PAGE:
With information from
|The meaning of the Hebrew name:
|| Pesach, Passover pass-over
| Meaning of the holiday:
|| Passover celebrates God liberating the Israelites from Egyptian bondage and the passing over of the Angel of death by the houses of the believers.
||If you can't say the guttural h sound represented by the ch in Pey-sach, say Passover.
| Scripture Reference :
|| Exodus 12:23
||Nissan 15 - 22
|| Traditionally, Jews eat no bread or leavened food on Passover, and do eat matzah, an unleavened bread. There are many food traditions that spring from this, including all the many foods made of ground matzah (called "matzah meal").
These include things like matzah balls, gefilte fish and sponge cake. Cookies and cakes made out of nuts, like macaroons, are also big on Passover, as are candies that follow the special rules of keeping kosher for this holiday.
|| Observantly we don't eat bread or other leavened foods and have big holiday meal called a seder where the story of the Exodus from Egypt is retold. This is a major holiday, meaning that traditional Jews take days off of work at the beginning and end of the eight days of the holiday, but work in the middle.
|Holiday symbols and symbolism:
|| Matzah, lambs (because of the historical Passover sacrifice), eggs, horseradish root, salt water.
|| It's fine to say "Happy Pesach" or "Happy Passover." Some people say "Hag Sameah v' kasher"—have a happy and kosher holiday.
|| Jesus is the sacrificial lamb who died for our sins. On Nisan 15 at the exact time the lamb was to be slain, Jesus was slain.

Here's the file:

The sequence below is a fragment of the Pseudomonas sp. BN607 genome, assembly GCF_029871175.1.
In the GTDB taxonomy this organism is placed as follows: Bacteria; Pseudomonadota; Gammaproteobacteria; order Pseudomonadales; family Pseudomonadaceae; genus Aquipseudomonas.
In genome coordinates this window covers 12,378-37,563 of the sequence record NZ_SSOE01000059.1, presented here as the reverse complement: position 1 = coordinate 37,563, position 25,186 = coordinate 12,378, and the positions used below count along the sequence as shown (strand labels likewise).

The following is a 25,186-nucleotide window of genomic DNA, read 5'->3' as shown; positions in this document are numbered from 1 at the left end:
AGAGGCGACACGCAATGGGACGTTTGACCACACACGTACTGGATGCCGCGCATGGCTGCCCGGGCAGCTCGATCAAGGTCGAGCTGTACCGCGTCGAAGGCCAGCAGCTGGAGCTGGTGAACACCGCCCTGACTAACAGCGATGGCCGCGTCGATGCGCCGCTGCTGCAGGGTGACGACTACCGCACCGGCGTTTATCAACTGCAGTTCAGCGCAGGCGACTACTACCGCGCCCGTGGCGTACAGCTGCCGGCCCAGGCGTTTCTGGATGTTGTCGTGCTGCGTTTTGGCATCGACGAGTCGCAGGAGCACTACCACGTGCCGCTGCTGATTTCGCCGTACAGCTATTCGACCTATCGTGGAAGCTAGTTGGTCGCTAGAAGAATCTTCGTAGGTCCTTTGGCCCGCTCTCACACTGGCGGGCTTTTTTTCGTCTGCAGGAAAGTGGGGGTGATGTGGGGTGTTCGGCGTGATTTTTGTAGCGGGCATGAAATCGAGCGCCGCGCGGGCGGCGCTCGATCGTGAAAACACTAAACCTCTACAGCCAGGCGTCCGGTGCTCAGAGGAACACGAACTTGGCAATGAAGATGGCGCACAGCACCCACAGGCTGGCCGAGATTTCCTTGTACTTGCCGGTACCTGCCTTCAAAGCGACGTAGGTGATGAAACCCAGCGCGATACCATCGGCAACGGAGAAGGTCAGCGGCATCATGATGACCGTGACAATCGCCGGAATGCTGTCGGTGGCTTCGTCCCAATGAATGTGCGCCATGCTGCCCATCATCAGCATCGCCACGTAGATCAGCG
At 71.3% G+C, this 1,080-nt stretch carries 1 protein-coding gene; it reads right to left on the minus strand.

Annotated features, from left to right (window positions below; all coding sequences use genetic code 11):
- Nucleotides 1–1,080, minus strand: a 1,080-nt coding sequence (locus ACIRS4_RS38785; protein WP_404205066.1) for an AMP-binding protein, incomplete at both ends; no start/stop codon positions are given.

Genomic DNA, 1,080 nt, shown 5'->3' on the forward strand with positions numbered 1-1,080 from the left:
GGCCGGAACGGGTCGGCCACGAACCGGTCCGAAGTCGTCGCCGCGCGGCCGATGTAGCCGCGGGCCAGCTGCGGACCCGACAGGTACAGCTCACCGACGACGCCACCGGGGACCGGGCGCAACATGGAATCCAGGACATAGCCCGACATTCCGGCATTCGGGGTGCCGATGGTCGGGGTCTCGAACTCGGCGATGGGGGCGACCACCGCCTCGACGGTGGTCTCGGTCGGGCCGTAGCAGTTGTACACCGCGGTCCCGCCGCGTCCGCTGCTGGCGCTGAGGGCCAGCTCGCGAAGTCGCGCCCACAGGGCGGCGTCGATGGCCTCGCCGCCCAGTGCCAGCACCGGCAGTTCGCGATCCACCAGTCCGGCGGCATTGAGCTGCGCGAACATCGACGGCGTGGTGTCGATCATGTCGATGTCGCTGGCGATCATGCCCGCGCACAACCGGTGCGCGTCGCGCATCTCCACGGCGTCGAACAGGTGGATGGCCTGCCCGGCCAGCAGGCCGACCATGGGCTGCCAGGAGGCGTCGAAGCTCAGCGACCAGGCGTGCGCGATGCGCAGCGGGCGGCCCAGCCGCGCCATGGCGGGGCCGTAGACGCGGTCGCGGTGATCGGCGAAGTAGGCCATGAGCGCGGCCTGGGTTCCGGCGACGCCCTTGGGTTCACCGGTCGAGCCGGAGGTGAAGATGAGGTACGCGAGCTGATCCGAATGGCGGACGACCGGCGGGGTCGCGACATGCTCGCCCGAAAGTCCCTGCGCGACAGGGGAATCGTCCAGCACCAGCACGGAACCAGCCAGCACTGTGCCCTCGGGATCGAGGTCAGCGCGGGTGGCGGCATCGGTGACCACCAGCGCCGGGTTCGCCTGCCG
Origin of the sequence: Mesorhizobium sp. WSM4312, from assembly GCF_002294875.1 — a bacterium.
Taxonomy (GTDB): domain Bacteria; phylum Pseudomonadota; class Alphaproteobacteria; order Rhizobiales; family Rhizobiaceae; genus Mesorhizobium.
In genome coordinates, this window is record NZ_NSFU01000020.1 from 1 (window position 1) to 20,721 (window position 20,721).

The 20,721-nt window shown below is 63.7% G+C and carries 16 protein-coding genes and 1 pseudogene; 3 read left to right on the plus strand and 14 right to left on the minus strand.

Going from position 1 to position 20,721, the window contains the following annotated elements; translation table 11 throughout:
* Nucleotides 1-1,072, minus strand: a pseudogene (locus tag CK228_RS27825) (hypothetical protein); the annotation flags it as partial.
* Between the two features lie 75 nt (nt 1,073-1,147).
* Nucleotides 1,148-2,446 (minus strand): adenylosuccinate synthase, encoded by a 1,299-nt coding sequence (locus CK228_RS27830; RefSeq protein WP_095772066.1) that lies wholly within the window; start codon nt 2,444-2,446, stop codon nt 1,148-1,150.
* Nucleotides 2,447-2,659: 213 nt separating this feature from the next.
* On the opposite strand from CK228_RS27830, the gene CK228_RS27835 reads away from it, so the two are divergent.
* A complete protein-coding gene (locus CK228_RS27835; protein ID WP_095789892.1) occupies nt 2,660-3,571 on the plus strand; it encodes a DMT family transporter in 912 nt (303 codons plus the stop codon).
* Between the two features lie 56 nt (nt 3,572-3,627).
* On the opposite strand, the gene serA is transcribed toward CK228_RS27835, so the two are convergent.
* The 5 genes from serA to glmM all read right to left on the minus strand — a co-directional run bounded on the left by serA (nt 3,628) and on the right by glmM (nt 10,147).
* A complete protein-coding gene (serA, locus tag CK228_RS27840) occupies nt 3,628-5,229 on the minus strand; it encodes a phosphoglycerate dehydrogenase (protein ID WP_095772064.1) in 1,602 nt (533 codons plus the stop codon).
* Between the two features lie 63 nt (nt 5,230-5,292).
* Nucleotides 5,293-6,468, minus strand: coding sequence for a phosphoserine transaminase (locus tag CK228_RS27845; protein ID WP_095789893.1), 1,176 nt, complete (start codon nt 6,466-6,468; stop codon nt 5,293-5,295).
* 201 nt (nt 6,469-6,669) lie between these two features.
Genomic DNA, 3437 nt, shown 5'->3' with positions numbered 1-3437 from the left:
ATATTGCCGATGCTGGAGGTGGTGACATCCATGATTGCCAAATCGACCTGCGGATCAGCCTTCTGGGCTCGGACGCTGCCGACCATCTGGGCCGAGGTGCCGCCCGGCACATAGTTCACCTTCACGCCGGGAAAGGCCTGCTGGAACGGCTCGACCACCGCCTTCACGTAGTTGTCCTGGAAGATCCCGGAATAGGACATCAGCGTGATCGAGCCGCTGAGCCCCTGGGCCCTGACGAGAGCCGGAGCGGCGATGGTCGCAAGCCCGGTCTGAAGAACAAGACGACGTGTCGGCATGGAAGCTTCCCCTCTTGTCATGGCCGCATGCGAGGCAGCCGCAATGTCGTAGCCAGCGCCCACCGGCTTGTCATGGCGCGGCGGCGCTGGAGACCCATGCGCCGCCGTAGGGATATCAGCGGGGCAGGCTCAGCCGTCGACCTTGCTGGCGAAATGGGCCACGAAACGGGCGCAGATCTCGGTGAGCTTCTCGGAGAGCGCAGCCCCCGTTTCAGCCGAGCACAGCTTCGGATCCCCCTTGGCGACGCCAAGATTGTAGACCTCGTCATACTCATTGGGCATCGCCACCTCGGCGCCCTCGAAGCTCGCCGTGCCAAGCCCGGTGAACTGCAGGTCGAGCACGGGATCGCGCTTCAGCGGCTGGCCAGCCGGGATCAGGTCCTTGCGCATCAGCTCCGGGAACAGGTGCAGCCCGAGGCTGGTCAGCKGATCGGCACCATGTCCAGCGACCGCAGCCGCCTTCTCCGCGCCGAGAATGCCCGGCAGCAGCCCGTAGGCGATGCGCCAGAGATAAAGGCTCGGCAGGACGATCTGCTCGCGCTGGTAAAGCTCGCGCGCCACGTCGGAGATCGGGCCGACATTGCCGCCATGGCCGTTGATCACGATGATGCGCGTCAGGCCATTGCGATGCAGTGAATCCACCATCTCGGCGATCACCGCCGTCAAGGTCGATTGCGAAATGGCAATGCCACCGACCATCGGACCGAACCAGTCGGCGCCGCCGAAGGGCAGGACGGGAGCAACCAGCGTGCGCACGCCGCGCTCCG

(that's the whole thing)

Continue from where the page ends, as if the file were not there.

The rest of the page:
Jesus also had a four-day examination period before the religious leaders—and was found without blemish.
|Scripture Reference :
|| 1 Cor. 5:7, 1 Peter 1:19, John 10:17-18, Matthew 20:191 Cor. 5:7, 1 Peter 1:19, John 10:17-18, Matthew 20:19
What Is Passover?
The eight-day festival of Passover is celebrated in the early spring, from the 15th through the 22nd of the Hebrew month of Nissan.
It commemorates the emancipation of the Israelites from slavery in ancient Egypt. It is observed by avoiding leaven, and highlighted by the Seder meals that include four cups of wine, eating matzah and bitter herbs, and retelling the story of the Exodus.
In Hebrew it is known as Pesach (which means “to pass over”), because G d passed over the Jewish homes when killing the Egyptian firstborn on the very first Passover eve.
The Passover Story in a Nutshell
After many decades of slavery to the Egyptian pharaohs, during which time the Israelites were subjected to backbreaking labor and unbearable horrors, G d saw the people’s distress and sent Moses to Pharaoh with a message: “Send forth My people, so that they may serve Me.” But despite numerous warnings, Pharaoh refused to heed G d’s command. G d then sent upon Egypt ten devastating plagues, afflicting them and destroying everything from their livestock to their crops.